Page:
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I’ve been reading ‘Heaven on Earth’ by Emma J Wells

Published in 2022, this is a brief history of sixteen cathedrals. I decided to read it after seeing a review in The Spectator. As I’ve previously reflected, one of the major things the book made me consider was that—at least traditionally—cathedrals have had functions which span way beyond the sacred. As Wells puts it,

Between them, the cathedrals featured tell a narrative faith, intellectual culture, art, politics and economy.

In her introduction, Wells drew a comparison between buildings and books:

We can argue, quite plausibly, then, that buildings are books without words—and through their stones the dead may speak.

What I failed to realise before embarking on this tome is that while buildings may be books without words, I’m not necessarily all that interested in what they have to say. Most of this book was detailed histories of buildings with which I have no particular relationship. Therefore, while I’m sure these histories represent years of detailed research, if I’m honest, I found it all a bit dull. However, it did still give me some tangetial food for thought. This was, in part, because this isn’t normally the sort of thing I read.

Wells has a short section about the devastating fire at Norte-Dame de Paris in 2019. In the context of the histories of these 16 cathedrals, a devastating fire does not stand out at all: nearly all of them have suffered over the years. However, the response to the fire—to replicate and rebuild as closely as possible to what went before—is truly exceptional. In the history of these grand historic buildings, fires have generally been followed by modifications befitting the social and architectural mores of the time. This trend is also true of the York Minster fire of 1984, also briefly covered in the Wells’s book.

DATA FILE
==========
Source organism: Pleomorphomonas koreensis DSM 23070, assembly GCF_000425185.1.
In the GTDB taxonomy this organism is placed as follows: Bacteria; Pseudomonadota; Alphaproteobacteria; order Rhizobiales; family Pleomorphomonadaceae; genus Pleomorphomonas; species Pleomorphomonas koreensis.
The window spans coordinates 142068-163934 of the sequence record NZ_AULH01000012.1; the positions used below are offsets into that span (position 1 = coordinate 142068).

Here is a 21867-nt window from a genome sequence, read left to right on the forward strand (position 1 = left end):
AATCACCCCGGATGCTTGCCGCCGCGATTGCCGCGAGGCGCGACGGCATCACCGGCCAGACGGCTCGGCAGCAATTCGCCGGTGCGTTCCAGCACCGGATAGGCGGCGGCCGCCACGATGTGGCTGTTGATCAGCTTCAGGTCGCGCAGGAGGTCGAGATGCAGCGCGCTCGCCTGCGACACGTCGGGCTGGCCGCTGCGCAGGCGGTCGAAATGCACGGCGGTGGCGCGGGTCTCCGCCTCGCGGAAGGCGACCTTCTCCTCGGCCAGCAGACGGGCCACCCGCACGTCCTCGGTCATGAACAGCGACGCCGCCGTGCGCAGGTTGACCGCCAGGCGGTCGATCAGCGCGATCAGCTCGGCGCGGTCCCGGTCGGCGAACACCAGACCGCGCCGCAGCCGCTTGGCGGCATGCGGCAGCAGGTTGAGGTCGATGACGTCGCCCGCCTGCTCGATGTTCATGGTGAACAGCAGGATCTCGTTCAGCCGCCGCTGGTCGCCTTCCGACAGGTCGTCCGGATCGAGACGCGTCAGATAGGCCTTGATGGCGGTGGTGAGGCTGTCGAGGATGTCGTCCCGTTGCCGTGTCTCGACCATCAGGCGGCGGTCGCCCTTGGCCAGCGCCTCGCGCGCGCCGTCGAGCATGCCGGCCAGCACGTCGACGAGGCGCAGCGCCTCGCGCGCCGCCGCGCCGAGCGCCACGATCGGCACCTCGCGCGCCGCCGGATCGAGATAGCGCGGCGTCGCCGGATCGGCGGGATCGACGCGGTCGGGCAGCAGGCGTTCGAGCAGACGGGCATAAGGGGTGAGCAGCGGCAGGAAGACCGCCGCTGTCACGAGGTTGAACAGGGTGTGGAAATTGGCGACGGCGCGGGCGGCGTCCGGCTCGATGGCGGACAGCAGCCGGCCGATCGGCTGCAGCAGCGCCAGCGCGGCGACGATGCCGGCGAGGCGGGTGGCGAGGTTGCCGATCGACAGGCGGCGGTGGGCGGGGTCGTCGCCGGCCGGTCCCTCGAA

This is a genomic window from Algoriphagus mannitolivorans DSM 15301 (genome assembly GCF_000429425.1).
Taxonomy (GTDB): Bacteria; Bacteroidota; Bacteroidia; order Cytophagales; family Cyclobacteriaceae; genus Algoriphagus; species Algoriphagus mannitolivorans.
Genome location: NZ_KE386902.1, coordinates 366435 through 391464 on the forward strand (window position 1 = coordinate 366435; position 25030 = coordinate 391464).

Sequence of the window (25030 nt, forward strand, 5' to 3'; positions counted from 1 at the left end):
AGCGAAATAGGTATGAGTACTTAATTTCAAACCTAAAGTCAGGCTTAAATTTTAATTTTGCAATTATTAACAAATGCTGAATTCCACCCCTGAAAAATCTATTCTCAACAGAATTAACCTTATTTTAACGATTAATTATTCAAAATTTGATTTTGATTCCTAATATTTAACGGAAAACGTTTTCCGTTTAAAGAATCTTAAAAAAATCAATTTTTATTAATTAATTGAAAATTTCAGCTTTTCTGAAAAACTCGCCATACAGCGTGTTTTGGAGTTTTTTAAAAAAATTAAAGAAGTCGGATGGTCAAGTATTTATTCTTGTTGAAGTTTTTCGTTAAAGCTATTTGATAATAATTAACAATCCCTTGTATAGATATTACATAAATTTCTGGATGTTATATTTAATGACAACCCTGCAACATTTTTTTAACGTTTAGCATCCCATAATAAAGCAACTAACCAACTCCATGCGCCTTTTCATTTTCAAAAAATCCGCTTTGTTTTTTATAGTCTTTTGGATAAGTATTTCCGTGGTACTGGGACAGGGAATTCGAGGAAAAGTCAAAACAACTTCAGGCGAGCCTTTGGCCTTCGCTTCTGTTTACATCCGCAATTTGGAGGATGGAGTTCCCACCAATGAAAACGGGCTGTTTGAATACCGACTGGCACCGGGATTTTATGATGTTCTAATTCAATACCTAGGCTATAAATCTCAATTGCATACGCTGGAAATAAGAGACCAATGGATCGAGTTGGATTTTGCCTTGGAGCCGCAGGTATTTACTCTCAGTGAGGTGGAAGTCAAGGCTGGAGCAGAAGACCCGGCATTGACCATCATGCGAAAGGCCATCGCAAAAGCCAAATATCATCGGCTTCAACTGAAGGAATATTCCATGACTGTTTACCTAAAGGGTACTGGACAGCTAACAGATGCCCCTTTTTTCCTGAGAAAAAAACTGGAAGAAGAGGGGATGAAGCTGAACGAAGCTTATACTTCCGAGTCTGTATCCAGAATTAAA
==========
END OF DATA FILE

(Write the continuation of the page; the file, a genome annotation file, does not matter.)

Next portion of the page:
I remember feeling a tinge of disappointment when President Macron announced the plan to rebuild exactly what was destroyed. The announcement came after fevered speculation about possible new additions, and it felt a little dull. It wasn’t until I read this book that I also reflected on how historically anomalous it was.

I was reading earlier this year about an inspired campaign to introduce a new Grade III listing for buildings on ecological grounds: “The status would apply automatically to every building and it would come with just one rule: the property may only be demolished if it is structurally unsafe, or is given special dispensation by the local planning authority.”

It strikes me that preserving old building often means modernising them, not dunking them in aspic. And I think that’s what Wells made me reflect on most. Cathedrals were once ever-changing hubs of both religious and secular activity, adapting to serve society as the world changed. These days, they typically feel frozen in time, suspended in antiquity, serving more as curiosities than as community hubs.

Given the opportunity to redefine one of the world’s greatest Cathedrals for the 21st century, with a dash of modern relevant architectural flair, society shrugged its shoulders and said, “put it back like it was before.”

And maybe that means Cathedrals are over.

Thank you to the London Library for letting me borrow this book.

This post was filed under: Post-a-day 2023, What I've Been Reading, , .

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30th January 2023.

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